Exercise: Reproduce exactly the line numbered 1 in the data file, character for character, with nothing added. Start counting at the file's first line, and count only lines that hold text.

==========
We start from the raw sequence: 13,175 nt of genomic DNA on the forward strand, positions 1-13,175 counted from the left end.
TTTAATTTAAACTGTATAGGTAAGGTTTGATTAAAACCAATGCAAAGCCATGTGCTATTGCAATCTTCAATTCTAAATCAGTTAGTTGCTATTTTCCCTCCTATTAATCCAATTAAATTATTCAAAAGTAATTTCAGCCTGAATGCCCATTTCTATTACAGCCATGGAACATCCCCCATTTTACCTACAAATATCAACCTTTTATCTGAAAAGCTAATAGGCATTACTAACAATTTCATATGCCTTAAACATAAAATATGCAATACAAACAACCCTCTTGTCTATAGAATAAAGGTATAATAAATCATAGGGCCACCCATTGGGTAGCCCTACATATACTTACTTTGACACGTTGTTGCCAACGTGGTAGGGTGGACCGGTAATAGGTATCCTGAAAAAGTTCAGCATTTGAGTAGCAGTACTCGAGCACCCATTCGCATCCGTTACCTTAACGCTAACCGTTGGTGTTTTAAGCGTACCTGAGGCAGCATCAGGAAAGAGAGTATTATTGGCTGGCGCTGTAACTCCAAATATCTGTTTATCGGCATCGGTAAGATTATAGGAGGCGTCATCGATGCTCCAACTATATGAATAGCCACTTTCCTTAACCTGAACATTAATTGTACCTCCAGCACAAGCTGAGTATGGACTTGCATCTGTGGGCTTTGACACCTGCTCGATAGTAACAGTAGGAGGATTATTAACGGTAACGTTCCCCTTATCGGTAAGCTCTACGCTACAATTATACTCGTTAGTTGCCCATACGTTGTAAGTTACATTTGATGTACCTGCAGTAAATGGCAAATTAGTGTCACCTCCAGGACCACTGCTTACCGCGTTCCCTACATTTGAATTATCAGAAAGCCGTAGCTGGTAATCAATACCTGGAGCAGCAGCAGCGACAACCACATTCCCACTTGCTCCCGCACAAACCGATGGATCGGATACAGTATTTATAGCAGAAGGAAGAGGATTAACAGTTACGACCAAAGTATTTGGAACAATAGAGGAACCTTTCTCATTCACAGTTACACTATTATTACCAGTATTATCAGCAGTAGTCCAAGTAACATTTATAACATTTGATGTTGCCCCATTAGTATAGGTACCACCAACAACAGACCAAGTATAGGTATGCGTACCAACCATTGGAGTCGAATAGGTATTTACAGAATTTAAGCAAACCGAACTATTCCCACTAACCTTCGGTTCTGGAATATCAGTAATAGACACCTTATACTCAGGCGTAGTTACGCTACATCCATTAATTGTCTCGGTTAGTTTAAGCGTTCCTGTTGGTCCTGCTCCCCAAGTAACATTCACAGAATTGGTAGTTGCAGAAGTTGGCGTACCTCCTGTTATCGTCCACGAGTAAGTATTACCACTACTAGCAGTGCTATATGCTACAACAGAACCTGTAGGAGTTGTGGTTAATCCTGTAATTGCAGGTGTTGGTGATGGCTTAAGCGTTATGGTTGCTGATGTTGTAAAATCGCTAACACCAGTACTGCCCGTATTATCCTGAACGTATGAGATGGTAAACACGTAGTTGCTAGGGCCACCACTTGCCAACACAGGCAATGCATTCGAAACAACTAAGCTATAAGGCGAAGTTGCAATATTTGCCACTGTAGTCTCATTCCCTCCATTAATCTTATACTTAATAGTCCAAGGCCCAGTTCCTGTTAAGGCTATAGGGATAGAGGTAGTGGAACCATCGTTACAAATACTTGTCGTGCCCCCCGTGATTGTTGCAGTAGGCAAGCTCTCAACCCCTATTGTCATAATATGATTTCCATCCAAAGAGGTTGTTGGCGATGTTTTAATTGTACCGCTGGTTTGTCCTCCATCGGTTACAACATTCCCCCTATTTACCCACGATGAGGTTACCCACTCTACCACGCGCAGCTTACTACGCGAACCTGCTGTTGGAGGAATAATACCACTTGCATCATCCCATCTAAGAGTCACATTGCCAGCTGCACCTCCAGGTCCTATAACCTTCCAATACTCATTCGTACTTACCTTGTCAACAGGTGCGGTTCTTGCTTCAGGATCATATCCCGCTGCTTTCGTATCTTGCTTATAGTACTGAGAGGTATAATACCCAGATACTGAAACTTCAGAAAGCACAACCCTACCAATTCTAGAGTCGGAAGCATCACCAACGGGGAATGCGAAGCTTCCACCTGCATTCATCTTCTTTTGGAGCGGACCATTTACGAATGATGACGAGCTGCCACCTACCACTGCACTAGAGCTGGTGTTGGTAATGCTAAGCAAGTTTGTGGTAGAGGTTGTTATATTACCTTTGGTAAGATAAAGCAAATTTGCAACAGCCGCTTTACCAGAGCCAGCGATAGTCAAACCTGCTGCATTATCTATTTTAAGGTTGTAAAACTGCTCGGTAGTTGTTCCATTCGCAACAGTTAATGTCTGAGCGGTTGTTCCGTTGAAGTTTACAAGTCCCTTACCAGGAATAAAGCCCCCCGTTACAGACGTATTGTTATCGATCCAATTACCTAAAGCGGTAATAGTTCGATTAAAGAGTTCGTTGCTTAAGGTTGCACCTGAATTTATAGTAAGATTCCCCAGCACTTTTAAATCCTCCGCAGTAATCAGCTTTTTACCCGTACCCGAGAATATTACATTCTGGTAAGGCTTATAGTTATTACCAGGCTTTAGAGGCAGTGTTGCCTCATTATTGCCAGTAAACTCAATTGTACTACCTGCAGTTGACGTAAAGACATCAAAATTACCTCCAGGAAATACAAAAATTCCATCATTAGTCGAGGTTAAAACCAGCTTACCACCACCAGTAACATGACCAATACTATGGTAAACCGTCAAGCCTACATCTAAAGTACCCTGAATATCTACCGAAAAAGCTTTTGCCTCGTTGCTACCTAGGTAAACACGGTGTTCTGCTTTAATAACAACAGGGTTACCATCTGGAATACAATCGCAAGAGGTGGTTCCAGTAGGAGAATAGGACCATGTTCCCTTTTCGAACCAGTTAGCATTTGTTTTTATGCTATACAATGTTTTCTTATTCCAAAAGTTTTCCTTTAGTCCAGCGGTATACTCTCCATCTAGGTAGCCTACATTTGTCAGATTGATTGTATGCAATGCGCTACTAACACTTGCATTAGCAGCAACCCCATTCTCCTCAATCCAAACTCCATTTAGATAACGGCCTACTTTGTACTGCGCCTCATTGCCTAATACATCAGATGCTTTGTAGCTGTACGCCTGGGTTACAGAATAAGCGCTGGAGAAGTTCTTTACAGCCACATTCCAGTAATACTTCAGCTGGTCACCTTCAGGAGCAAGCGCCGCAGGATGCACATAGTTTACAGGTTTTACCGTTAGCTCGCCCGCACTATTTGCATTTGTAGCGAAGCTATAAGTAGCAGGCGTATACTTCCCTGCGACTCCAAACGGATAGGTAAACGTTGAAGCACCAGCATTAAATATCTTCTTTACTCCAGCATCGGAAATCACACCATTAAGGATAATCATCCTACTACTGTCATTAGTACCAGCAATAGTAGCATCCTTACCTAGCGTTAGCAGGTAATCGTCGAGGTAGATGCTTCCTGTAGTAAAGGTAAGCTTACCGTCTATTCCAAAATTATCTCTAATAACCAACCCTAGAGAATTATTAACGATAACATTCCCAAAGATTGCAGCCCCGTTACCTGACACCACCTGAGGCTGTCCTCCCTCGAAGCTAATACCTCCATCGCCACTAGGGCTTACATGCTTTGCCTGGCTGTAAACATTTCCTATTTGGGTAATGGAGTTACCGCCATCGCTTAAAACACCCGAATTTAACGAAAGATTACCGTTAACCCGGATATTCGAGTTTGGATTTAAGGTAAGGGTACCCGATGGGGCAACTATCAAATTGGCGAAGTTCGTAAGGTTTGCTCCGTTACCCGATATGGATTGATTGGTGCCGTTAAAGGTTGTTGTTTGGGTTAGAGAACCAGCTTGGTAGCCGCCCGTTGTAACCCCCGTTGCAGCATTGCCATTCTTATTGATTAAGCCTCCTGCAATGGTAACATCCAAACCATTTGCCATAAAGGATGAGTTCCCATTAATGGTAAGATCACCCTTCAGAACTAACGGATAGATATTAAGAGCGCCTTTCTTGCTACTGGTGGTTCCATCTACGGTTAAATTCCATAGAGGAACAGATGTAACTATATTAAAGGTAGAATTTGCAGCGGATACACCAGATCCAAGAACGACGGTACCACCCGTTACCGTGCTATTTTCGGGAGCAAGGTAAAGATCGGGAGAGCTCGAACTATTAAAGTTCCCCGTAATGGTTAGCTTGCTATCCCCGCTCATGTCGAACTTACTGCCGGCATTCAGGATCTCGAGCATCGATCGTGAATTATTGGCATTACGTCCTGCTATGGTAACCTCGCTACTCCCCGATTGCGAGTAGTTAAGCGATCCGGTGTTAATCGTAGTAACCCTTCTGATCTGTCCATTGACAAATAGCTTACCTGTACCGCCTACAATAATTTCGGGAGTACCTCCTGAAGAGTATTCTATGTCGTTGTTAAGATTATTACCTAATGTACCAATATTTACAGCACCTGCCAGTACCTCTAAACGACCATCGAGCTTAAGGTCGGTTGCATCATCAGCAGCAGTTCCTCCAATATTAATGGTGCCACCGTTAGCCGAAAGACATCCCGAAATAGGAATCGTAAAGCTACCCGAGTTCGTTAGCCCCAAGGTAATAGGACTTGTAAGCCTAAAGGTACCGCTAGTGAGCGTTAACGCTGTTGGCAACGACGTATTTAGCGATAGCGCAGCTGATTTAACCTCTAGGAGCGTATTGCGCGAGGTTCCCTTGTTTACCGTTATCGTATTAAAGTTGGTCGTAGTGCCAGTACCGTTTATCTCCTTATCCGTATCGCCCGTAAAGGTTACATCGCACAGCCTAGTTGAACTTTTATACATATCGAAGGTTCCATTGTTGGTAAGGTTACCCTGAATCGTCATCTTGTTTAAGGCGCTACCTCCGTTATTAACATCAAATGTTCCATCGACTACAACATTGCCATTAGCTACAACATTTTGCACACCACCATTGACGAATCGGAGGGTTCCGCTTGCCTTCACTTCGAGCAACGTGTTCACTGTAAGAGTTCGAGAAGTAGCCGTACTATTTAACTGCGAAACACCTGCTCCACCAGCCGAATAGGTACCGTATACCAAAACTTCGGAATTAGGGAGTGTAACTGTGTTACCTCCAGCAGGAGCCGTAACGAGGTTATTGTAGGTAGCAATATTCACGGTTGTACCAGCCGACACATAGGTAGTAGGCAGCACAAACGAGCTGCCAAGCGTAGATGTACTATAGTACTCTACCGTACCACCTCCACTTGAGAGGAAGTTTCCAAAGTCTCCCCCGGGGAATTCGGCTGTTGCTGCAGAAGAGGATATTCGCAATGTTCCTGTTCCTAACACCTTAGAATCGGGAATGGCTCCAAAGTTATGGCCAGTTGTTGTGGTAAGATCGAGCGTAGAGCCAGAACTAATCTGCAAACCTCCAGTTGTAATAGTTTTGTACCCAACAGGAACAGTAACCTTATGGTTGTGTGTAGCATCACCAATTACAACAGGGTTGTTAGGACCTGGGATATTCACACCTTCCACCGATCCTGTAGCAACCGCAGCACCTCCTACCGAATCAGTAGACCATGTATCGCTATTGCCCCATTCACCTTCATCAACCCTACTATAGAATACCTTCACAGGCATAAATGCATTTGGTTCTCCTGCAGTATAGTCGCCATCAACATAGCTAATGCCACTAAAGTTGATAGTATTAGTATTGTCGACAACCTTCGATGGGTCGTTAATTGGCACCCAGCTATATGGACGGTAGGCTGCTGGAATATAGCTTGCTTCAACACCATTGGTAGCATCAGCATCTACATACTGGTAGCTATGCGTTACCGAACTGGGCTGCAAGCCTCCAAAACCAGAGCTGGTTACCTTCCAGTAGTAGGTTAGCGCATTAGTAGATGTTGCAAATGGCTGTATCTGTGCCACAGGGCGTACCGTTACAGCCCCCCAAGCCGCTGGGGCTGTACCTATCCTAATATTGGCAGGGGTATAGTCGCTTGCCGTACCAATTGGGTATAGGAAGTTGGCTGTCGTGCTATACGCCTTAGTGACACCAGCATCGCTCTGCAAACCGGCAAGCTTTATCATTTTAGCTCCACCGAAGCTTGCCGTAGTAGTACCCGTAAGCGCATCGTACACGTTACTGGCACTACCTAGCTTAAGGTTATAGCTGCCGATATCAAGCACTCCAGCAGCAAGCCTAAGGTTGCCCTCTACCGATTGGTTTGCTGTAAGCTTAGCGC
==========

We start from the raw sequence: 13,175 nt of genomic DNA on the forward strand, positions 1-13,175 counted from the left end.